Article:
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[136] critics who cling to the plot are not aware of their own demise; but Mr. Howells has found it out. To find it out is justly to silence them; for, as Charles Lamb says in his poem exemplifying ‘the lapidary style,’ which the late Mr. Mellish never could abide:--

It matters very little what Mellish said,
Because he is dead.

But if we grant for a moment, as a matter of argument, that whatever yet speaks may be regarded, for controversial purposes, as being alive, it may be well enough pointed out, that, if plot is dead and only characters survive, then there is a curious divergence in this age between the course of literature and the course of science. If anything marks the science of the age it is that plot is everything. Museums were formerly collections of detached specimens, only classified for convenience under a few half-arbitrary divisions. One may still see such collections surviving, for instance, in that melancholy hall through which people pass, as rapidly as possible, to reach the modern theatre known as the Boston Museum. But in all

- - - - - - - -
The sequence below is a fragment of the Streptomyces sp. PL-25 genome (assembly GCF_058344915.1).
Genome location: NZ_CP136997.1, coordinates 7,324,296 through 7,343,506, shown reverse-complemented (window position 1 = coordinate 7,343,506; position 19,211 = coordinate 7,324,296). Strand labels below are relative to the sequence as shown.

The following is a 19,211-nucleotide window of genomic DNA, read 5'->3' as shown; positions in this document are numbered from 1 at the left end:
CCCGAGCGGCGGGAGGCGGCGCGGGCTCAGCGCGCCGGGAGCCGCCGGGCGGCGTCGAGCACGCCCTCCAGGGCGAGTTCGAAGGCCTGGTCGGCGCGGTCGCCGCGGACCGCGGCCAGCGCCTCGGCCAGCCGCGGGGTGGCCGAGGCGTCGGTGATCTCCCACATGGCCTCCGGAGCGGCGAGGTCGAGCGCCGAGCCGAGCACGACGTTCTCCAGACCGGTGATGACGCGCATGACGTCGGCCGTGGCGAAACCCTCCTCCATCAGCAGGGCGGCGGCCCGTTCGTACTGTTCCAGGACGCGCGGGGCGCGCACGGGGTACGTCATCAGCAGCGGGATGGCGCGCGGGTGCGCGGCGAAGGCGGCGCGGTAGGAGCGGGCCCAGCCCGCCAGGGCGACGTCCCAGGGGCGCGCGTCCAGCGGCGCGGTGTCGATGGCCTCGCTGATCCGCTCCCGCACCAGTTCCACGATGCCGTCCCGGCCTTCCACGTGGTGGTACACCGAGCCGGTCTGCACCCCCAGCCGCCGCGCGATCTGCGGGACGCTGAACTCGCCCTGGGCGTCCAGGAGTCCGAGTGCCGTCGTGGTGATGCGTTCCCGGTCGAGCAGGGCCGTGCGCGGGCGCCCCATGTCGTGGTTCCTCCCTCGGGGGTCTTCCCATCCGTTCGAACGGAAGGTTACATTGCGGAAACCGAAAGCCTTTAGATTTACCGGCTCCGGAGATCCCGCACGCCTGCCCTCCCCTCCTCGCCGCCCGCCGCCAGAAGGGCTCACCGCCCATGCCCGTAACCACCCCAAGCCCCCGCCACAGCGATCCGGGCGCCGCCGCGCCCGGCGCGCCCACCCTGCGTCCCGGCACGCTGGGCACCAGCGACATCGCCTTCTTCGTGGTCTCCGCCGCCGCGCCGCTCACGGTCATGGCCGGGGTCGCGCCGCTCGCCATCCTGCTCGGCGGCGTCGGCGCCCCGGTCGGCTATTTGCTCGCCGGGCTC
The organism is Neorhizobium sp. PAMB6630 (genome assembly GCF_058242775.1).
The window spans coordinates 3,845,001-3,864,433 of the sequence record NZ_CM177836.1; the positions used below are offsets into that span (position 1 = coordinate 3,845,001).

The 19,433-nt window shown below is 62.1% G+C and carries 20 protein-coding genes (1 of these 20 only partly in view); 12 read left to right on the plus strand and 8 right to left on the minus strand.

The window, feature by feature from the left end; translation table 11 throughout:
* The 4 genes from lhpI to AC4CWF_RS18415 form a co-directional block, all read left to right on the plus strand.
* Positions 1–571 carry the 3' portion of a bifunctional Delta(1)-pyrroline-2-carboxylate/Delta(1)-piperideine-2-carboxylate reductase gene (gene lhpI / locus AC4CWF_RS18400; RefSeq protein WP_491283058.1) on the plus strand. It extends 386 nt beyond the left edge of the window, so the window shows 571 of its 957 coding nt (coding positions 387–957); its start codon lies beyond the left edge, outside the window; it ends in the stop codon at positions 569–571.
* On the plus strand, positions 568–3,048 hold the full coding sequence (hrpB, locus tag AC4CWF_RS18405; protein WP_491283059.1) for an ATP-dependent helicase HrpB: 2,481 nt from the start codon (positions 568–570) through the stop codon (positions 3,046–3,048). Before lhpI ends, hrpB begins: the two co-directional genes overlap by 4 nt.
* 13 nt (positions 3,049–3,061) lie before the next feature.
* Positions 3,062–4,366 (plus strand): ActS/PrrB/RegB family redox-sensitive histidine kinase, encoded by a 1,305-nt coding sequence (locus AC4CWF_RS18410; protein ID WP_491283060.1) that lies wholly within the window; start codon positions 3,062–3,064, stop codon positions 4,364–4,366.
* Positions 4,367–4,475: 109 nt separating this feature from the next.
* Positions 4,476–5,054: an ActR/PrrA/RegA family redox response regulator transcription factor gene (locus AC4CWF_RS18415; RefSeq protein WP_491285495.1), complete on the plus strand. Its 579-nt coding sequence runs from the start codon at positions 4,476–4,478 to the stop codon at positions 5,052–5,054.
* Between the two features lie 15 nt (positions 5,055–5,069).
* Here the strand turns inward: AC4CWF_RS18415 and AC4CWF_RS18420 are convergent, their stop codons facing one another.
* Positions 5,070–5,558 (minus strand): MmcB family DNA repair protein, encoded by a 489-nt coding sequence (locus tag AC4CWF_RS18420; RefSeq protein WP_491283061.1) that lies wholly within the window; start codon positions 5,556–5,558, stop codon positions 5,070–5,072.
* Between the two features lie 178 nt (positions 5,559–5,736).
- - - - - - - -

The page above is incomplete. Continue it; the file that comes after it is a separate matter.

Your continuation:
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Mellish (2)
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